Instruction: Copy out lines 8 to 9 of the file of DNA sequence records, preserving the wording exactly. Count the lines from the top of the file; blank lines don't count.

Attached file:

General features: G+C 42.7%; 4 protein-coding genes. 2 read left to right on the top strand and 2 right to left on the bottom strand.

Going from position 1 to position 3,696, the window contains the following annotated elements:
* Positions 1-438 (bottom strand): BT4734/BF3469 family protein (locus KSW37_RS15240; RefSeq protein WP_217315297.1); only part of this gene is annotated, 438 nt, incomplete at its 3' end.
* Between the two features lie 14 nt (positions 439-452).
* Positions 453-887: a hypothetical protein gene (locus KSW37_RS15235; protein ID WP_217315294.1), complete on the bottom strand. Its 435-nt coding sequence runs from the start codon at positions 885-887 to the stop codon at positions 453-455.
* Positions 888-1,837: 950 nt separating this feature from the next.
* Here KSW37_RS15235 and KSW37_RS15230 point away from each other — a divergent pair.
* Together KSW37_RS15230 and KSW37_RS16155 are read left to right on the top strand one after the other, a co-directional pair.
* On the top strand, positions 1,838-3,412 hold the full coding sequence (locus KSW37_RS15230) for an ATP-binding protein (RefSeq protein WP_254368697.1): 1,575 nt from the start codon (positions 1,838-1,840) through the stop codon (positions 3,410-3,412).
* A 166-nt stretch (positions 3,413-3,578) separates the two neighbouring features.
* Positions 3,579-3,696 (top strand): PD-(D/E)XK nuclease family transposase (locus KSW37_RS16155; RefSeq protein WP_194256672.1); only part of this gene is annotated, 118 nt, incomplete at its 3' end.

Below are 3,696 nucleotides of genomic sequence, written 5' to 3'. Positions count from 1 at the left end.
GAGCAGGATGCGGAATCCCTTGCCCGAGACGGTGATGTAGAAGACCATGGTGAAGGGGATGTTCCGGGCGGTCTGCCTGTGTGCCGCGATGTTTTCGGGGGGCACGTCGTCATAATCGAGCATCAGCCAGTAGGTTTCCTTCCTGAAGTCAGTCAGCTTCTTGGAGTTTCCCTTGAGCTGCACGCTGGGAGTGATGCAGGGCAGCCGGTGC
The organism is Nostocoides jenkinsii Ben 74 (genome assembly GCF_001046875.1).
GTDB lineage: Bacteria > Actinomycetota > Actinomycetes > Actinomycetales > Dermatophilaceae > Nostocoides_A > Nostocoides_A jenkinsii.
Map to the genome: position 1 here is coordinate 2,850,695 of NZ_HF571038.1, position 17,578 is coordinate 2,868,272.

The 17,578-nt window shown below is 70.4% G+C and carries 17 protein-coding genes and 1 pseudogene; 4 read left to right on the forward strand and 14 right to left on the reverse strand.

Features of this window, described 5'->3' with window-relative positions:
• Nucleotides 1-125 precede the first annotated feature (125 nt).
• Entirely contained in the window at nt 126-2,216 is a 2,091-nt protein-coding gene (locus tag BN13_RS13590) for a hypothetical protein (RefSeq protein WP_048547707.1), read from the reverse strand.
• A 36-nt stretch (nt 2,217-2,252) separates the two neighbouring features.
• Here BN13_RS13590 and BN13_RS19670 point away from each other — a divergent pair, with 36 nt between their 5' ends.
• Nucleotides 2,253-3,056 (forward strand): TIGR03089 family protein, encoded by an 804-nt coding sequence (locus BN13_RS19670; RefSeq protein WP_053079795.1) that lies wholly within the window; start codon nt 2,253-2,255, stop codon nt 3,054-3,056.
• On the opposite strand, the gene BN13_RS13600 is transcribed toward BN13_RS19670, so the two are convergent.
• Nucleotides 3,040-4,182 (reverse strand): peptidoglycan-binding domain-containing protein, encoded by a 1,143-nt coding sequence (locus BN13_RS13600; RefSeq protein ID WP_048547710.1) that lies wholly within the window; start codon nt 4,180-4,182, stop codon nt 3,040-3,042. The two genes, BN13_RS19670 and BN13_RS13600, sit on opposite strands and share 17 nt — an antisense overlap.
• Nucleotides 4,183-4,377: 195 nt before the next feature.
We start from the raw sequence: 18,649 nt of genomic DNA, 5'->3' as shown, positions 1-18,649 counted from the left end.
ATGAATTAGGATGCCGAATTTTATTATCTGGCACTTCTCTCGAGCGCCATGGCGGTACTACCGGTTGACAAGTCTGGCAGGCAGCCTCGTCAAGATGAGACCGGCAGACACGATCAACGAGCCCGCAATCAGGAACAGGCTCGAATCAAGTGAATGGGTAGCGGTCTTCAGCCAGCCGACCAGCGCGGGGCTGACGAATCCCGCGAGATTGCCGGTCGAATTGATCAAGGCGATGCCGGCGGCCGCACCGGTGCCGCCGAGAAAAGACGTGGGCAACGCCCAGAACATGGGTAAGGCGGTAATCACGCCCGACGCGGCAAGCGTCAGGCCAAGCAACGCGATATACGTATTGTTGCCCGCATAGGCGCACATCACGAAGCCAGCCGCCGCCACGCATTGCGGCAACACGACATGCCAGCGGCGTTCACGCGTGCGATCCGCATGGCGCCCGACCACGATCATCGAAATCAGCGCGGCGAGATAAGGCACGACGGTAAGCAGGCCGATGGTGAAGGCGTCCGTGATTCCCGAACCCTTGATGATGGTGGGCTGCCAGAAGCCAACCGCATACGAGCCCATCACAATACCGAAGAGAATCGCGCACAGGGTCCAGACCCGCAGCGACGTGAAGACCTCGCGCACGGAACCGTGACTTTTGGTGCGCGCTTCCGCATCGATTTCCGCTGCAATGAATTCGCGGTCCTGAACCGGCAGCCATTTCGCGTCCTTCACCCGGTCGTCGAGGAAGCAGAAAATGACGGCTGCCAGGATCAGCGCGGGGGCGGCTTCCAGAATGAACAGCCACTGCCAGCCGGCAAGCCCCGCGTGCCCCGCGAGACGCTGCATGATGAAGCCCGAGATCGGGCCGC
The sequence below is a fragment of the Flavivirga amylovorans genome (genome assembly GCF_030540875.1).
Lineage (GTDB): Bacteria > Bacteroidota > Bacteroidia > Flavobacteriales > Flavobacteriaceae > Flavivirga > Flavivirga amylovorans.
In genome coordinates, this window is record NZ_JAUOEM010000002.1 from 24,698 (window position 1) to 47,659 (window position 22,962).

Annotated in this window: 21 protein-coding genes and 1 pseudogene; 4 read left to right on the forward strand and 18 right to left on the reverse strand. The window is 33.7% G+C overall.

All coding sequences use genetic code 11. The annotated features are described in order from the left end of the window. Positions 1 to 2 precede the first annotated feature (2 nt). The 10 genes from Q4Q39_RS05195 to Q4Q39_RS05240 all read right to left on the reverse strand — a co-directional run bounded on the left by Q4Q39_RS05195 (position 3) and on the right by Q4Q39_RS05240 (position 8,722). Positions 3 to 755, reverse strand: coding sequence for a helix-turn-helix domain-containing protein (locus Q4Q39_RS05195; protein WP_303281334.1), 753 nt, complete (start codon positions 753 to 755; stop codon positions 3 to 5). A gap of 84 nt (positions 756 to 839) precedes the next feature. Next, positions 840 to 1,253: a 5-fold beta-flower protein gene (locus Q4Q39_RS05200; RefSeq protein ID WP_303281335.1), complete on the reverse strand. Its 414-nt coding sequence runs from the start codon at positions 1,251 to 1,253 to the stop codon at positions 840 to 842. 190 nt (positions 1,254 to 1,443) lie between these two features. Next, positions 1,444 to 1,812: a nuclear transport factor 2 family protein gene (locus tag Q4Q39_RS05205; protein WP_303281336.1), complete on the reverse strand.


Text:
* Together KSW37_RS15230 and KSW37_RS16155 are read left to right on the top strand one after the other, a co-directional pair.
* On the top strand, positions 1,838-3,412 hold the full coding sequence (locus KSW37_RS15230) for an ATP-binding protein (RefSeq protein WP_254368697.1): 1,575 nt from the start codon (positions 1,838-1,840) through the stop codon (positions 3,410-3,412).